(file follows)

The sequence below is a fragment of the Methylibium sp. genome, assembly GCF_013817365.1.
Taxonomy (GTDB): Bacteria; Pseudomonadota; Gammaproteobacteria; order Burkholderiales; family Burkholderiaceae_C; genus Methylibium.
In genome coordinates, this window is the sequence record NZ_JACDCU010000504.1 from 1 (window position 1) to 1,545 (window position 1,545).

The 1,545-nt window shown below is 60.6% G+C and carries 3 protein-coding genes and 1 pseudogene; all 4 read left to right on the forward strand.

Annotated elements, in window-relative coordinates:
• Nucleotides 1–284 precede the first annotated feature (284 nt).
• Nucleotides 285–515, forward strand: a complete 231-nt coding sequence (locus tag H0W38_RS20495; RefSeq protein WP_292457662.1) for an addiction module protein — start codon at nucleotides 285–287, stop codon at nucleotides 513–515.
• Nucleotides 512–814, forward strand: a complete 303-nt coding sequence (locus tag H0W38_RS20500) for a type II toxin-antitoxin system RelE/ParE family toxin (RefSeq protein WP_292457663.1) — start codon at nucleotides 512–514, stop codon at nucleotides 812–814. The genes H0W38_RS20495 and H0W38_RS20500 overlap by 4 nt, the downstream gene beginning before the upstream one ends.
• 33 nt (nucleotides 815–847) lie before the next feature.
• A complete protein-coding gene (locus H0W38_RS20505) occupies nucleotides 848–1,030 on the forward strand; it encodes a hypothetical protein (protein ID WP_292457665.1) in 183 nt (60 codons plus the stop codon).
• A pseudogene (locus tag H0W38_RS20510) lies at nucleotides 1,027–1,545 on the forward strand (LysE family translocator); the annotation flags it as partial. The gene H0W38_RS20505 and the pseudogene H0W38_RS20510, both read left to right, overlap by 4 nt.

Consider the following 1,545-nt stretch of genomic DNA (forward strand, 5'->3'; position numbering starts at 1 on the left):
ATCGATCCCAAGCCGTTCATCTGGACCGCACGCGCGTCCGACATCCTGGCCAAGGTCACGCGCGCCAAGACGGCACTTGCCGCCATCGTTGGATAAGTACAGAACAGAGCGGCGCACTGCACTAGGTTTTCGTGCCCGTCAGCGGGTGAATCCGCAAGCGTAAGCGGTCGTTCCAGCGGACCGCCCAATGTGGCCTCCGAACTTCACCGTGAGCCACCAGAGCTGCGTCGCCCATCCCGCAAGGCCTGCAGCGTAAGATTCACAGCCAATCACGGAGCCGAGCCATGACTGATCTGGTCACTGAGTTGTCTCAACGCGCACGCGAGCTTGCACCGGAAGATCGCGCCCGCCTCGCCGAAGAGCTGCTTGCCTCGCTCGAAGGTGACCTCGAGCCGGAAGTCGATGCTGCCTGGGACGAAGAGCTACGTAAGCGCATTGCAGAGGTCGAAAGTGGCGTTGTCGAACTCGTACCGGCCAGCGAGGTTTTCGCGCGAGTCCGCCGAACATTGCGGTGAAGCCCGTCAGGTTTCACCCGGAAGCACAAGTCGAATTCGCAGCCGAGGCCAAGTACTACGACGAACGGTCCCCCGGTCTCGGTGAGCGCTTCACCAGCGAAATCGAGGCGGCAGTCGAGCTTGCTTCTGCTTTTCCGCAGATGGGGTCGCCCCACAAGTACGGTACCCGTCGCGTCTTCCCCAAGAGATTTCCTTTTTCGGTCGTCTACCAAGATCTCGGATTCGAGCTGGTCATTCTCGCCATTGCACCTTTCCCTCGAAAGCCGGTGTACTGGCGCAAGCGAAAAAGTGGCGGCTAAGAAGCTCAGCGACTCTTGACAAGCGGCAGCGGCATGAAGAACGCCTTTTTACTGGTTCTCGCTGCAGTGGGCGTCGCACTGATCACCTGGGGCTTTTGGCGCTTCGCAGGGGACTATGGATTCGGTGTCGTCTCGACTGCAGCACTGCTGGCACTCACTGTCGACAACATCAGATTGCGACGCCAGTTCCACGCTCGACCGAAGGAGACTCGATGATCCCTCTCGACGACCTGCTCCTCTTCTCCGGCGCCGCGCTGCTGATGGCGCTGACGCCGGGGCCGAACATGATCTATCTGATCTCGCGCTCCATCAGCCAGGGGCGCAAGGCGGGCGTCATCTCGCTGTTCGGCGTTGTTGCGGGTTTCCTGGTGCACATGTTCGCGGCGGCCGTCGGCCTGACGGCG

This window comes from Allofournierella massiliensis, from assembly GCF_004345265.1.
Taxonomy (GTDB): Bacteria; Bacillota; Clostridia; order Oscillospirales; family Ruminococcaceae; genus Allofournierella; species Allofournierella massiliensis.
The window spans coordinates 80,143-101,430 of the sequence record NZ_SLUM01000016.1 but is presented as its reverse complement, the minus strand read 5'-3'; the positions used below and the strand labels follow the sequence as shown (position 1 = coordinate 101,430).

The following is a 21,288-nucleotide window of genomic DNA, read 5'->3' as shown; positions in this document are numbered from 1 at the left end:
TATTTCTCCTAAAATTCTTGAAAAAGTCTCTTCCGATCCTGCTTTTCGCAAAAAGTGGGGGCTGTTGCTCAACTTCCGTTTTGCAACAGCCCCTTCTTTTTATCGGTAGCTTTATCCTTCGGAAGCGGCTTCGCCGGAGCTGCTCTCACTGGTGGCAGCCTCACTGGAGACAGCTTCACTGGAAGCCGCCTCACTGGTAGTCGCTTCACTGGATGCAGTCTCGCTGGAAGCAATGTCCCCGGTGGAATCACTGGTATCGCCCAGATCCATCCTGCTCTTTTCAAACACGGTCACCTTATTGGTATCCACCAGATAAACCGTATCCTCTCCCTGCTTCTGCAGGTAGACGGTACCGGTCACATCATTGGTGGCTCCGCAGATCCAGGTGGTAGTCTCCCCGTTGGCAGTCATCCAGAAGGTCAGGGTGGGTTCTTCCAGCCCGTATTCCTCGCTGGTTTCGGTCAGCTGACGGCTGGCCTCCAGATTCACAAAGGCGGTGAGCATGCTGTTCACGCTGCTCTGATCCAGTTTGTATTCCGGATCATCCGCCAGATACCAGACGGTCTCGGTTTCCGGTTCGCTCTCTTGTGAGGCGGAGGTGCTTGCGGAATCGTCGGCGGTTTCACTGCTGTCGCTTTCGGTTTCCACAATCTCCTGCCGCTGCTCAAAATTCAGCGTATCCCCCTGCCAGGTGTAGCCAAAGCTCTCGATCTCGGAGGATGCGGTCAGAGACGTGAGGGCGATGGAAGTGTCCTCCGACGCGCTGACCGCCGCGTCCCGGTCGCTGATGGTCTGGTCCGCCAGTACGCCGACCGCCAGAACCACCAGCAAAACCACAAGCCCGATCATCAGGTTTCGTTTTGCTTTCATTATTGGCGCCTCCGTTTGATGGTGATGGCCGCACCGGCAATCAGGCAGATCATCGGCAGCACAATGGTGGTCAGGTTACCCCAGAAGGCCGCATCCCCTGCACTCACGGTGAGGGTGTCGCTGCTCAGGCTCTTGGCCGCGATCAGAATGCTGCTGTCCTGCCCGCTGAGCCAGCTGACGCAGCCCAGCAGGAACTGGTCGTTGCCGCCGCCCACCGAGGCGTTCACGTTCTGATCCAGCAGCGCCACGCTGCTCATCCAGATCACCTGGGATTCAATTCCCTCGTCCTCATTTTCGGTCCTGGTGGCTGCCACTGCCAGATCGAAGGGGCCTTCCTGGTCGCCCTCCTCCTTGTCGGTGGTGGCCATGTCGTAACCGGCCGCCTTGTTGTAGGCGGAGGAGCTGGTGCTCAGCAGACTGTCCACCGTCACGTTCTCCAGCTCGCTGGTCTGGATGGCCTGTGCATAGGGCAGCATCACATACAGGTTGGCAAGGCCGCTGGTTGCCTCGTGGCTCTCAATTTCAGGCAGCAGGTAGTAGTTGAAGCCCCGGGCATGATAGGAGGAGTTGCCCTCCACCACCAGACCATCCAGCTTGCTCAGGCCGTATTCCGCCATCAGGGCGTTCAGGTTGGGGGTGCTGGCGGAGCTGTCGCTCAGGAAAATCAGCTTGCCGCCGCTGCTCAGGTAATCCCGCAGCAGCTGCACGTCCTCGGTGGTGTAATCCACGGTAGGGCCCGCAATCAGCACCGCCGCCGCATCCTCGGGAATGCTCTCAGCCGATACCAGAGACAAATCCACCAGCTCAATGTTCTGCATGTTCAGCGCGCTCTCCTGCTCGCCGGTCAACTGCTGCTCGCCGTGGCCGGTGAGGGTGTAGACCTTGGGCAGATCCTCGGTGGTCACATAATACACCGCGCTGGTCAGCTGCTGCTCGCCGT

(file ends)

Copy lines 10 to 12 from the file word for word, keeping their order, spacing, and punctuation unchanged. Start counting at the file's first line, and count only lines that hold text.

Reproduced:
• A complete protein-coding gene (locus H0W38_RS20505) occupies nucleotides 848–1,030 on the forward strand; it encodes a hypothetical protein (protein ID WP_292457665.1) in 183 nt (60 codons plus the stop codon).
• A pseudogene (locus tag H0W38_RS20510) lies at nucleotides 1,027–1,545 on the forward strand (LysE family translocator); the annotation flags it as partial. The gene H0W38_RS20505 and the pseudogene H0W38_RS20510, both read left to right, overlap by 4 nt.

Consider the following 1,545-nt stretch of genomic DNA (forward strand, 5'->3'; position numbering starts at 1 on the left):